• Acetylcholine induced significant epicardial vasodilation in control subjects and vasoconstriction in HTX, as well as a marked increase in CBF in both groups [17].
  • METHODS: Genotyping and assessment of fasting HCY levels were performed in a cohort of 146 HTX recipients and correlated to the onset and progression of CAVD, assessed by serial angiography [18].
  • In HTX, phenylephrine infusion increased Ees, Ea, EW, PVA, and MVO2 without modifying Ees/Ea, EW/PVA, PVA/MVO2, and EW/MVO2 [19].

Other interactions of ZIC3


Analytical, diagnostic and therapeutic context of ZIC3

  • Pattern of remodeling was analyzed in patients "early" (n = 15, BL study 1.4+/-0.7 months after heart transplantation [HTX]) compared with "late" after HTX (n = 15, BL 46.1+/-29.1 months) [16].
  • Measurements were made at baseline in 11 control subjects and 9 heart transplant recipients (HTX) without rejection and were repeated after phenylephrine in the latter group [19].
  • BACKGROUND: The aim of the present analysis was to define the role of simultaneous heart and kidney transplantation (HNTX) using organs from the same donor by evaluation of clinical strategy and achieved outcome compared with a reference group of concurrently single heart transplant (HTX) and kidney transplant (NTX) recipients [23].
  • Only 3 patients (4%) in the control group had PRA > 10% at the time of HTX [24].
  • CONCLUSION: Patients with LVAD support before HTX do not appear to be at increased risk for significant allograft rejection in the first year or for death within the first 2 years after transplantation [24].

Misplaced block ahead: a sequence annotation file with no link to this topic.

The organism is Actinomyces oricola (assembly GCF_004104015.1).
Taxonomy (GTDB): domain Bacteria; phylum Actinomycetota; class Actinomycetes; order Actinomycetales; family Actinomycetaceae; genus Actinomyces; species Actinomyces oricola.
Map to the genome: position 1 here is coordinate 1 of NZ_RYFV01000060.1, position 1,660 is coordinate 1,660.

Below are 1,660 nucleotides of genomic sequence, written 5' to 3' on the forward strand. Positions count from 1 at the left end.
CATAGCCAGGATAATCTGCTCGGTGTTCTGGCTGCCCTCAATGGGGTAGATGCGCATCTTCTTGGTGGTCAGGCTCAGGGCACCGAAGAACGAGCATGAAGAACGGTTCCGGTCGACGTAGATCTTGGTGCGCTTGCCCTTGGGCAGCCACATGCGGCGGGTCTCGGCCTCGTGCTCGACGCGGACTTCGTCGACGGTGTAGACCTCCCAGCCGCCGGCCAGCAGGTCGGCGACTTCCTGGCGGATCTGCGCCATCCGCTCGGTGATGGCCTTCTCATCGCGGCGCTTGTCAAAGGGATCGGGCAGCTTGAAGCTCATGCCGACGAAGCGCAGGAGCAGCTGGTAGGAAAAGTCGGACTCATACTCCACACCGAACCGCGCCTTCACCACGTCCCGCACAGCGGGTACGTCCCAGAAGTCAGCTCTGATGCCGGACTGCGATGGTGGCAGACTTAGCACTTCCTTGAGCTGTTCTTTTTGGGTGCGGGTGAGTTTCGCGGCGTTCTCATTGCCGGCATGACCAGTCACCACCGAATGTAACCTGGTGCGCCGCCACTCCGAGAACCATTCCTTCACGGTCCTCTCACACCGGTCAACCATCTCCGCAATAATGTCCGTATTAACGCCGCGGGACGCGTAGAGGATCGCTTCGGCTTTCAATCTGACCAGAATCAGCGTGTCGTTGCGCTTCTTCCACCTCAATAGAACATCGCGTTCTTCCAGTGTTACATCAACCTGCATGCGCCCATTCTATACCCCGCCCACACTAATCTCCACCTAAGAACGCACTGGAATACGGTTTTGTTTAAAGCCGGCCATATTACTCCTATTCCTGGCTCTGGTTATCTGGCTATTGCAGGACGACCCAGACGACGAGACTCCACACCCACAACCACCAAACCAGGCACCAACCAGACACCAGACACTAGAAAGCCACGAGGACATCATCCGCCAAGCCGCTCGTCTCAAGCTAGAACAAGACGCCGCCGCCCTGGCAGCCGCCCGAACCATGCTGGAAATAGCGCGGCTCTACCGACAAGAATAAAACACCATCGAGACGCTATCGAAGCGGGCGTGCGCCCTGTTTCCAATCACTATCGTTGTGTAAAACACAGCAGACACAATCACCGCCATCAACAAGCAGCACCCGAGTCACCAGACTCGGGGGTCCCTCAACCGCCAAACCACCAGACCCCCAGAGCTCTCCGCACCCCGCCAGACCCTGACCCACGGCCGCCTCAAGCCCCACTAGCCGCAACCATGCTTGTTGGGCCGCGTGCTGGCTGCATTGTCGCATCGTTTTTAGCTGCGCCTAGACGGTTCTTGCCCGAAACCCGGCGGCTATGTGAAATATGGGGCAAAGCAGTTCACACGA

1. A deletion encompassing Zic3 in bent tail, a mouse model for X-linked neural tube defects. Klootwijk, R., Franke, B., van der Zee, C.E., de Boer, R.T., Wilms, W., Hol, F.A., Mariman, E.C. Hum. Mol. Genet. (2000) [Pubmed]
  2. X-linked situs abnormalities result from mutations in ZIC3. Gebbia, M., Ferrero, G.B., Pilia, G., Bassi, M.T., Aylsworth, A., Penman-Splitt, M., Bird, L.M., Bamforth, J.S., Burn, J., Schlessinger, D., Nelson, D.L., Casey, B. Nat. Genet. (1997) [Pubmed]
  3. Identification and functional analysis of ZIC3 mutations in heterotaxy and related congenital heart defects. Ware, S.M., Peng, J., Zhu, L., Fernbach, S., Colicos, S., Casey, B., Towbin, J., Belmont, J.W. Am. J. Hum. Genet. (2004) [Pubmed]
  4. Clinical and experimental evidence of prostaglandin E1-induced angiogenesis in the myocardium of patients with ischemic heart disease. Mehrabi, M.R., Serbecic, N., Tamaddon, F., Kaun, C., Huber, K., Pacher, R., Wild, T., Mall, G., Wojta, J., Glogar, H.D. Cardiovasc. Res. (2002) [Pubmed]
  5. A submicroscopic deletion in Xq26 associated with familial situs ambiguus. Ferrero, G.B., Gebbia, M., Pilia, G., Witte, D., Peier, A., Hopkin, R.J., Craigen, W.J., Shaffer, L.G., Schlessinger, D., Ballabio, A., Casey, B. Am. J. Hum. Genet. (1997) [Pubmed]
  6. Multi-chemothermoimmunotherapy for human colon adenocarcinoma in vitro. Klostergaard, J., Leroux, M.E., Hsu, H.A., Hsi, B.P., Siddik, Z.H., Danhauser, L.L., Tomasovi, S.P. Cancer Chemother. Pharmacol. (1996) [Pubmed]
  7. Myocardial contrast echocardiography for assessment of papaverine vasodilator response in patients with angiographically normal coronary arteries and in patients after orthotopic heart transplantation. Klauss, V., Mudra, H., Sbarouni, E., Meissner, O., Metz, J., Theisen, K. Zeitschrift für Kardiologie. (1995) [Pubmed]
  8. Situs ambiguus in a female fetus with balanced (X;21) translocation--evidence for functional nullisomy of the ZIC3 gene? Fritz, B., Kunz, J., Knudsen, G.P., Louwen, F., Kennerknecht, I., Eiben, B., Orstavik, K.H., Friedrich, U., Rehder, H. Eur. J. Hum. Genet. (2005) [Pubmed]